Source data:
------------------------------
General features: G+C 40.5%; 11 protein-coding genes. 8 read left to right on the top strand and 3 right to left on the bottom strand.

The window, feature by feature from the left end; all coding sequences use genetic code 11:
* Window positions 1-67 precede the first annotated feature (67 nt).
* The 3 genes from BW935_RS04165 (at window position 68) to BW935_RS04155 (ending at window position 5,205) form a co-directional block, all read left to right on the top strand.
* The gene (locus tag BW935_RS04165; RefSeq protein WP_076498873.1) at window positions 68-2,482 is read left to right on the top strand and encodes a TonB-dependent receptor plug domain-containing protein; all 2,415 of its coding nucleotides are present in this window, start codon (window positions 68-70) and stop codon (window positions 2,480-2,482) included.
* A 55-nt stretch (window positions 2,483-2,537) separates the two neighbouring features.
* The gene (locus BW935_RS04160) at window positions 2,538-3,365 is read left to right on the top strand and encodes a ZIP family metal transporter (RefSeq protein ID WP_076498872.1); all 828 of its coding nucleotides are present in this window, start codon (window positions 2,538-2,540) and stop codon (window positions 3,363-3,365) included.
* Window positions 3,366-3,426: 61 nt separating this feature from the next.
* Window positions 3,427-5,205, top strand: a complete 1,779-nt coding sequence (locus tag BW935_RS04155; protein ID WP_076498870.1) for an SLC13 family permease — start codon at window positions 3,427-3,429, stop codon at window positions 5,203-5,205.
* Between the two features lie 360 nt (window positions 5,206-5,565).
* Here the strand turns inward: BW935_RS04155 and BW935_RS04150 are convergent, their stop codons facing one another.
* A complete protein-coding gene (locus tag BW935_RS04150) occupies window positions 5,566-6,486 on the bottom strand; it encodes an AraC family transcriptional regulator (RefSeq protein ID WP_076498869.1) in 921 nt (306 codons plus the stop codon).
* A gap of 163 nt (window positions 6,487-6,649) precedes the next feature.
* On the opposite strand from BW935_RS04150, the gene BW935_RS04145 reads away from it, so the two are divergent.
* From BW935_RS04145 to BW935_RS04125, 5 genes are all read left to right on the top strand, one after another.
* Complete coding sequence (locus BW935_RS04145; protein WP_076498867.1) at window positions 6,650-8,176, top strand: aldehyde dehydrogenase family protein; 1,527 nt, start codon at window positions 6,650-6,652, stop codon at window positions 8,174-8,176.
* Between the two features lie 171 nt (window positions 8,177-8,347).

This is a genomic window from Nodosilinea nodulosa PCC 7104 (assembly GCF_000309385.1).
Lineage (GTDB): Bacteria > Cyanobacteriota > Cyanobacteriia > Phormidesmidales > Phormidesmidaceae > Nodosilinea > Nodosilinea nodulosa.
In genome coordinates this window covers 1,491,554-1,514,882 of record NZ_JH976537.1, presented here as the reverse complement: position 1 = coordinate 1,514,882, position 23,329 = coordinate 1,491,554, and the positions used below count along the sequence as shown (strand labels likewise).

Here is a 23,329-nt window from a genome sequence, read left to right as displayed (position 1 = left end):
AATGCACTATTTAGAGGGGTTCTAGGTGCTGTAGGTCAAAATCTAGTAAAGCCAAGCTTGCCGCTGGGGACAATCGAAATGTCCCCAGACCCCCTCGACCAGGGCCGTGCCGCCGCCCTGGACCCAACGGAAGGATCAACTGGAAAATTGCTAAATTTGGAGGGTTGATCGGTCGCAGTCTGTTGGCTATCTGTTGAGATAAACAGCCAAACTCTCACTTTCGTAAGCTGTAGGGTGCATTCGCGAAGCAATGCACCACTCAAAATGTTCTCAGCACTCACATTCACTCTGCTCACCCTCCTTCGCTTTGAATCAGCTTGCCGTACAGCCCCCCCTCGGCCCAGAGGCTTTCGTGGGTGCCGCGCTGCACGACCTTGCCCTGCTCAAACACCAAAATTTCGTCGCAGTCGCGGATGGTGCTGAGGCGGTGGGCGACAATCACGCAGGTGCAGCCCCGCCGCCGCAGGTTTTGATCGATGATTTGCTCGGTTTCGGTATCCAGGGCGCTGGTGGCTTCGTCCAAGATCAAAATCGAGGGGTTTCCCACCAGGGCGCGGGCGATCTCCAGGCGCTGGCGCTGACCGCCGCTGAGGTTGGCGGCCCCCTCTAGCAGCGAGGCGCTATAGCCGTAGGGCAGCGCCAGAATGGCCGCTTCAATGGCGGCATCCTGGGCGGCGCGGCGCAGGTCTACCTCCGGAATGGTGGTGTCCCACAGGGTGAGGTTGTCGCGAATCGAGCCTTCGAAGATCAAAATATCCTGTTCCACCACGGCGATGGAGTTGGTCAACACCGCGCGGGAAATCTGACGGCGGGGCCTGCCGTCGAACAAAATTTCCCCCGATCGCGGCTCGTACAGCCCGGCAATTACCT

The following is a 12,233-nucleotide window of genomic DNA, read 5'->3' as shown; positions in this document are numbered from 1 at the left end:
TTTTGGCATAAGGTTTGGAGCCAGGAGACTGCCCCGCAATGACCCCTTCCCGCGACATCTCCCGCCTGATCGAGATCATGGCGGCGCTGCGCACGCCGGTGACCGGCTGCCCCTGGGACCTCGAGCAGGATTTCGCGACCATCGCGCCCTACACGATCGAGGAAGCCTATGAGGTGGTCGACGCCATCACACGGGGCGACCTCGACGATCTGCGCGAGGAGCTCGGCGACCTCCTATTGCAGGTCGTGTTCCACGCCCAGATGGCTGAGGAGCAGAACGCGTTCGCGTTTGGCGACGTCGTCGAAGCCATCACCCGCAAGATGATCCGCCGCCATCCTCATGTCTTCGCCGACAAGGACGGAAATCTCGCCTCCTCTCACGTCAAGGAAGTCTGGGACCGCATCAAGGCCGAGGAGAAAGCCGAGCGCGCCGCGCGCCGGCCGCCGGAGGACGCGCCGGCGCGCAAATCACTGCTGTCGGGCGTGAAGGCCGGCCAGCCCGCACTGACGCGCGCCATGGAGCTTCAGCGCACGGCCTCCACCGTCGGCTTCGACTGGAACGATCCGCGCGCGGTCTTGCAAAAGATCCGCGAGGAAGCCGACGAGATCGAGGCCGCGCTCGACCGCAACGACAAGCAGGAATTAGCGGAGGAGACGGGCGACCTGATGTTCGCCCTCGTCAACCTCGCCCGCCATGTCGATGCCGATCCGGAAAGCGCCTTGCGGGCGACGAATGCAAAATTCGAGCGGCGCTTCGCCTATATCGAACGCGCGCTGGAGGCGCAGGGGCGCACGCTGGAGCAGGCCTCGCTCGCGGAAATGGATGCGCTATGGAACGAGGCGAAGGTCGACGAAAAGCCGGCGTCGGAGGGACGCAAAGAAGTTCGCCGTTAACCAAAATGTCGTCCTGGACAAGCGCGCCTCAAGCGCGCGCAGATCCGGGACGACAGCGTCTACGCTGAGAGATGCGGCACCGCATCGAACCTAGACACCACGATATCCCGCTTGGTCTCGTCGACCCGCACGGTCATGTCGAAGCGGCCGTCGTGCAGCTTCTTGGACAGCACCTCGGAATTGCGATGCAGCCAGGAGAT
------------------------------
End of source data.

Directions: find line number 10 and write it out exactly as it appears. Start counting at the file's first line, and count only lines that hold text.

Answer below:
* Between the two features lie 360 nt (window positions 5,206-5,565).